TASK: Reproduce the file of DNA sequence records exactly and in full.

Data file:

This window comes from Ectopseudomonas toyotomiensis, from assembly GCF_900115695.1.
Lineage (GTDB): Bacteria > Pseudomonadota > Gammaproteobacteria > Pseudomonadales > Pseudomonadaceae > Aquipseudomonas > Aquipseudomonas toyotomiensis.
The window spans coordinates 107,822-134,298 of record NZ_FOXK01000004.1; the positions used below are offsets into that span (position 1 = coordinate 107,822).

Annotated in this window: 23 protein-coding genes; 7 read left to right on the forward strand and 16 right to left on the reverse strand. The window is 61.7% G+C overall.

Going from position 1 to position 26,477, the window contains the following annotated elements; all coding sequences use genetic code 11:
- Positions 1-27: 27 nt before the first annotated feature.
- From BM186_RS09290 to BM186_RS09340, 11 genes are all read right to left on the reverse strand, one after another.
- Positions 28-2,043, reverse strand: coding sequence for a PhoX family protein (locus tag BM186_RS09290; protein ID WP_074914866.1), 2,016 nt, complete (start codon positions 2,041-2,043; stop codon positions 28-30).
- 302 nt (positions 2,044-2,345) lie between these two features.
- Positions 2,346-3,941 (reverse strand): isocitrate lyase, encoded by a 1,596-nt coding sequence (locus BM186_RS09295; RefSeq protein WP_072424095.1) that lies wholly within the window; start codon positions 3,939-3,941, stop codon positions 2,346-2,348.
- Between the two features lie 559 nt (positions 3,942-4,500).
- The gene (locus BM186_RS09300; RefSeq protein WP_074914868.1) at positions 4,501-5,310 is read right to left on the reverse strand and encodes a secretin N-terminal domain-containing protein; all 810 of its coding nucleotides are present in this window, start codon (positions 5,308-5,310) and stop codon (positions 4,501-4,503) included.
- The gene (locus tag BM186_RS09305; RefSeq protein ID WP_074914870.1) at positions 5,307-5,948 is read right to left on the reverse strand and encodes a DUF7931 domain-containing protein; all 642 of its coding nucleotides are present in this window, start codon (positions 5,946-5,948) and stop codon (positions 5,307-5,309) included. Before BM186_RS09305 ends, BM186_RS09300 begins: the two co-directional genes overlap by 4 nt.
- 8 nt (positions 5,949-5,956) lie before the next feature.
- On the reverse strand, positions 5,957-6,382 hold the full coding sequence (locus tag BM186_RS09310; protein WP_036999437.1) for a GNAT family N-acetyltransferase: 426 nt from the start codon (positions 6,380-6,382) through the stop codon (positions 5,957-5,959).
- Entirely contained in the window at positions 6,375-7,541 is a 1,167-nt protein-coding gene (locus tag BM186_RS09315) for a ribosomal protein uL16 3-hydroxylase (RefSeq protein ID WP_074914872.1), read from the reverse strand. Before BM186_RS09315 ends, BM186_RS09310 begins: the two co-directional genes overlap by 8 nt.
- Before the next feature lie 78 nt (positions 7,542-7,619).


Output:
This window comes from Ectopseudomonas toyotomiensis, from assembly GCF_900115695.1.
Lineage (GTDB): Bacteria > Pseudomonadota > Gammaproteobacteria > Pseudomonadales > Pseudomonadaceae > Aquipseudomonas > Aquipseudomonas toyotomiensis.
The window spans coordinates 107,822-134,298 of record NZ_FOXK01000004.1; the positions used below are offsets into that span (position 1 = coordinate 107,822).

Annotated in this window: 23 protein-coding genes; 7 read left to right on the forward strand and 16 right to left on the reverse strand. The window is 61.7% G+C overall.

Going from position 1 to position 26,477, the window contains the following annotated elements; all coding sequences use genetic code 11:
- Positions 1-27: 27 nt before the first annotated feature.
- From BM186_RS09290 to BM186_RS09340, 11 genes are all read right to left on the reverse strand, one after another.
- Positions 28-2,043, reverse strand: coding sequence for a PhoX family protein (locus tag BM186_RS09290; protein ID WP_074914866.1), 2,016 nt, complete (start codon positions 2,041-2,043; stop codon positions 28-30).
- 302 nt (positions 2,044-2,345) lie between these two features.
- Positions 2,346-3,941 (reverse strand): isocitrate lyase, encoded by a 1,596-nt coding sequence (locus BM186_RS09295; RefSeq protein WP_072424095.1) that lies wholly within the window; start codon positions 3,939-3,941, stop codon positions 2,346-2,348.
- Between the two features lie 559 nt (positions 3,942-4,500).
- The gene (locus BM186_RS09300; RefSeq protein WP_074914868.1) at positions 4,501-5,310 is read right to left on the reverse strand and encodes a secretin N-terminal domain-containing protein; all 810 of its coding nucleotides are present in this window, start codon (positions 5,308-5,310) and stop codon (positions 4,501-4,503) included.
- The gene (locus tag BM186_RS09305; RefSeq protein ID WP_074914870.1) at positions 5,307-5,948 is read right to left on the reverse strand and encodes a DUF7931 domain-containing protein; all 642 of its coding nucleotides are present in this window, start codon (positions 5,946-5,948) and stop codon (positions 5,307-5,309) included. Before BM186_RS09305 ends, BM186_RS09300 begins: the two co-directional genes overlap by 4 nt.
- 8 nt (positions 5,949-5,956) lie before the next feature.
- On the reverse strand, positions 5,957-6,382 hold the full coding sequence (locus tag BM186_RS09310; protein WP_036999437.1) for a GNAT family N-acetyltransferase: 426 nt from the start codon (positions 6,380-6,382) through the stop codon (positions 5,957-5,959).
- Entirely contained in the window at positions 6,375-7,541 is a 1,167-nt protein-coding gene (locus tag BM186_RS09315) for a ribosomal protein uL16 3-hydroxylase (RefSeq protein ID WP_074914872.1), read from the reverse strand. Before BM186_RS09315 ends, BM186_RS09310 begins: the two co-directional genes overlap by 8 nt.
- Before the next feature lie 78 nt (positions 7,542-7,619).